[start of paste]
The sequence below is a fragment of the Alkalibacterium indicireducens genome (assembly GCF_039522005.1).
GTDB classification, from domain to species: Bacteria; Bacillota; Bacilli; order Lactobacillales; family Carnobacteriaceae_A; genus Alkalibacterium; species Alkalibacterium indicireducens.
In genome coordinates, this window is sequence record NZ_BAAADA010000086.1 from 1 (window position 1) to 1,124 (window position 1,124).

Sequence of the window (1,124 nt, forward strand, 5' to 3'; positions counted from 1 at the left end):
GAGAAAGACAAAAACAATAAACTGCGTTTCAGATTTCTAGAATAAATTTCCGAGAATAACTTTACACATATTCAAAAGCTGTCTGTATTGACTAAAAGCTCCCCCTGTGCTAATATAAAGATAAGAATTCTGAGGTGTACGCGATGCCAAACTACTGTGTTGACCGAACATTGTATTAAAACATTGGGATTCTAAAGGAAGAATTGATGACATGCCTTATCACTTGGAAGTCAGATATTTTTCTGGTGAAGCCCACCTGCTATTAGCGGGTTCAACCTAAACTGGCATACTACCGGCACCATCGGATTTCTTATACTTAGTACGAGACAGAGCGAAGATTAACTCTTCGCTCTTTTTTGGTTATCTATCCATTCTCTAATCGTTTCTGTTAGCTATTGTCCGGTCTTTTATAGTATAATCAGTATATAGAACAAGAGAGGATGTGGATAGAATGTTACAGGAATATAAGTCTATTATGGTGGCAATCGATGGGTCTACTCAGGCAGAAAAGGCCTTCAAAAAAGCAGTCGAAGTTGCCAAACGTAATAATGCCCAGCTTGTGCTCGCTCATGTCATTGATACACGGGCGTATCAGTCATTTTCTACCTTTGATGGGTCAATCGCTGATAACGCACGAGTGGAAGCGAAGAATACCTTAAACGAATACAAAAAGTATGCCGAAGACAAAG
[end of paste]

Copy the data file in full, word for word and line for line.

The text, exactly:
The sequence below is a fragment of the Alkalibacterium indicireducens genome (assembly GCF_039522005.1).
GTDB classification, from domain to species: Bacteria; Bacillota; Bacilli; order Lactobacillales; family Carnobacteriaceae_A; genus Alkalibacterium; species Alkalibacterium indicireducens.
In genome coordinates, this window is sequence record NZ_BAAADA010000086.1 from 1 (window position 1) to 1,124 (window position 1,124).

Sequence of the window (1,124 nt, forward strand, 5' to 3'; positions counted from 1 at the left end):
GAGAAAGACAAAAACAATAAACTGCGTTTCAGATTTCTAGAATAAATTTCCGAGAATAACTTTACACATATTCAAAAGCTGTCTGTATTGACTAAAAGCTCCCCCTGTGCTAATATAAAGATAAGAATTCTGAGGTGTACGCGATGCCAAACTACTGTGTTGACCGAACATTGTATTAAAACATTGGGATTCTAAAGGAAGAATTGATGACATGCCTTATCACTTGGAAGTCAGATATTTTTCTGGTGAAGCCCACCTGCTATTAGCGGGTTCAACCTAAACTGGCATACTACCGGCACCATCGGATTTCTTATACTTAGTACGAGACAGAGCGAAGATTAACTCTTCGCTCTTTTTTGGTTATCTATCCATTCTCTAATCGTTTCTGTTAGCTATTGTCCGGTCTTTTATAGTATAATCAGTATATAGAACAAGAGAGGATGTGGATAGAATGTTACAGGAATATAAGTCTATTATGGTGGCAATCGATGGGTCTACTCAGGCAGAAAAGGCCTTCAAAAAAGCAGTCGAAGTTGCCAAACGTAATAATGCCCAGCTTGTGCTCGCTCATGTCATTGATACACGGGCGTATCAGTCATTTTCTACCTTTGATGGGTCAATCGCTGATAACGCACGAGTGGAAGCGAAGAATACCTTAAACGAATACAAAAAGTATGCCGAAGACAAAG